Scientists are conspicuously missing from Trump’s government

Scientists are conspicuously missing from Trump’s government
By Chris Mooney
Mar 13 2017

President Trump has moved to fill just one of 46 key science and technology positions that help the government counter risks ranging from chemical and biological attacks to rising seas, a Washington Post analysis has found.

The vacancies in the 46 Senate-confirmed posts range from the president’s science adviser, to the administrators of NASA and National Oceanic and Atmospheric Administration, to the chairman of the White House Council on Environmental Quality. The Post analysis was based on a listing of top federal science and technology positions compiled by the National Academy of Sciences, combined with an ongoing analysis by The Washington Post and the Partnership for Public Service of over 500 key Senate-confirmed government slots that must be filled.

Trump’s first nominee to one of these top science posts, named on Friday, is physician Scott Gottlieb for Food and Drug Administration commissioner. With this move, Trump actually found a candidate for this job earlier than Barack Obama did in 2009.

But that’s the exception — in general, the slow pace of filling these positions puts Trump well behind his predecessor. Other administrations have been slow to populate senior science posts, but policy experts say that Trump’s stands out because of its combination of thin science staffing with sharp proposed budget cuts to government science programs.

“I think it’s been common over the decades for science appointments to lag — in other words, science is often not seen as a priority,” said physicist Rush Holt, a former member of Congress and now the chief executive officer of the American Association for the Advancement of Science. “It seems worse now, and it’s not just because the appointments are slow, but there really has been not even any rhetoric from the administration that shows that they think science is important to them.”

Meanwhile, Trump “beachhead teams” at federal agencies, whose members do not require Senate confirmation, have included people whose views diverge from science consensus positions, such as the former Heritage Foundation fellow David Kreutzer at the Environmental Protection Agency. Kreutzer has written that “no consensus exists that man-made emissions are the primary driver of global warming.” The head of that agency, Scott Pruitt, also recently made a striking statement challenging the human causation of climate change, leading to widespread criticism.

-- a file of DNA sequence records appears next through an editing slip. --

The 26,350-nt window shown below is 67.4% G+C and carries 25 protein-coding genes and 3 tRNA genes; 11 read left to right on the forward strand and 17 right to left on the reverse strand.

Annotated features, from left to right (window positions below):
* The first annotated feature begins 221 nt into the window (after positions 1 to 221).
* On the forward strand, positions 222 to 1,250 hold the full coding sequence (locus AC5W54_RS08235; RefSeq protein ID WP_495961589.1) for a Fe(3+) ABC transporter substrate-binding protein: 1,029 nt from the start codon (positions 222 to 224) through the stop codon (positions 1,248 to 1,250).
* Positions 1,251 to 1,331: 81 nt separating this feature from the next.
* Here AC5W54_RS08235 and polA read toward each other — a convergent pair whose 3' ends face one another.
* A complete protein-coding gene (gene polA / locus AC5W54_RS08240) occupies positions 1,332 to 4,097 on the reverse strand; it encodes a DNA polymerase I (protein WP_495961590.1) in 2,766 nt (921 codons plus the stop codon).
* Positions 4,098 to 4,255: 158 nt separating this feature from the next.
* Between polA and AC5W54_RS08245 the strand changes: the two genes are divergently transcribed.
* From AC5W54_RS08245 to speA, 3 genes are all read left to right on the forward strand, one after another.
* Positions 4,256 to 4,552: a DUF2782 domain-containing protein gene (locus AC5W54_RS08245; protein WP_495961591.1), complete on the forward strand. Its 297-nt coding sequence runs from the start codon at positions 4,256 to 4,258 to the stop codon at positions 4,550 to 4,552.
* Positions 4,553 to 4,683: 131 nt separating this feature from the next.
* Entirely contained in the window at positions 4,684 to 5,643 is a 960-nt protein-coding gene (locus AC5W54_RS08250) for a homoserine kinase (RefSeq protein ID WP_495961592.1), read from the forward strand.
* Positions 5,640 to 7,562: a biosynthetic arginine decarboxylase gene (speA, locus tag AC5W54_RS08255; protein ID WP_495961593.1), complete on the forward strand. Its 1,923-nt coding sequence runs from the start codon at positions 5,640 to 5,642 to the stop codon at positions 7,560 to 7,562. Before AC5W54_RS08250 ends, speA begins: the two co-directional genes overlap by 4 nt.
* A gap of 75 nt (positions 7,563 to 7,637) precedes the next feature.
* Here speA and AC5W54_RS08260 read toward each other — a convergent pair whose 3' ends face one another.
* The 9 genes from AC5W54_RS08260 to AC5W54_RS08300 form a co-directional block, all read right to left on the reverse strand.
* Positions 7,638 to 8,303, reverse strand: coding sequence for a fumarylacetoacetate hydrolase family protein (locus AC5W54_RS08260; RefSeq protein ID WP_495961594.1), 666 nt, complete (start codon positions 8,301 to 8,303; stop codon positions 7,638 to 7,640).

In response to queries about the filling of science positions and the Post’s analysis, the White House said it would not comment on matters involving personnel.

But it is far from clear that Trump intends to fill all of these roles: Recently, the president told Fox News that he may not fill many political posts in his government. “A lot of those jobs, I don’t want to appoint, because they’re unnecessary to have,” Trump said. Meanwhile, staff members at the Council on Environmental Quality were directed to move out of their historic headquarters near the White House last month.

Trump also signed an executive order Monday outlining a “comprehensive” plan to reshape the federal government’s executive branch, directing his Office of Management and Budget to come up with a plan, over the course of the next half year or more, that may include “recommendations to eliminate unnecessary agencies, components of agencies, and agency programs, and to merge functions.” This could potentially lead to elimination of some science related programs and positions.

There could also be more mundane reasons for the delay in filling jobs, such as the difficulty the president has had in getting his Cabinet nominees confirmed. These delays make it difficult to move down the ladder and consider lower-ranking agency posts.

“In general, administrations have been slow off the mark in filling their jobs,” said Max Stier, the president and chief executive of the Partnership for Public Service, which monitors the federal government’s workforce, including the more than 500 Senate-confirmed leadership jobs that each administration must fill. “This administration has been even slower.”



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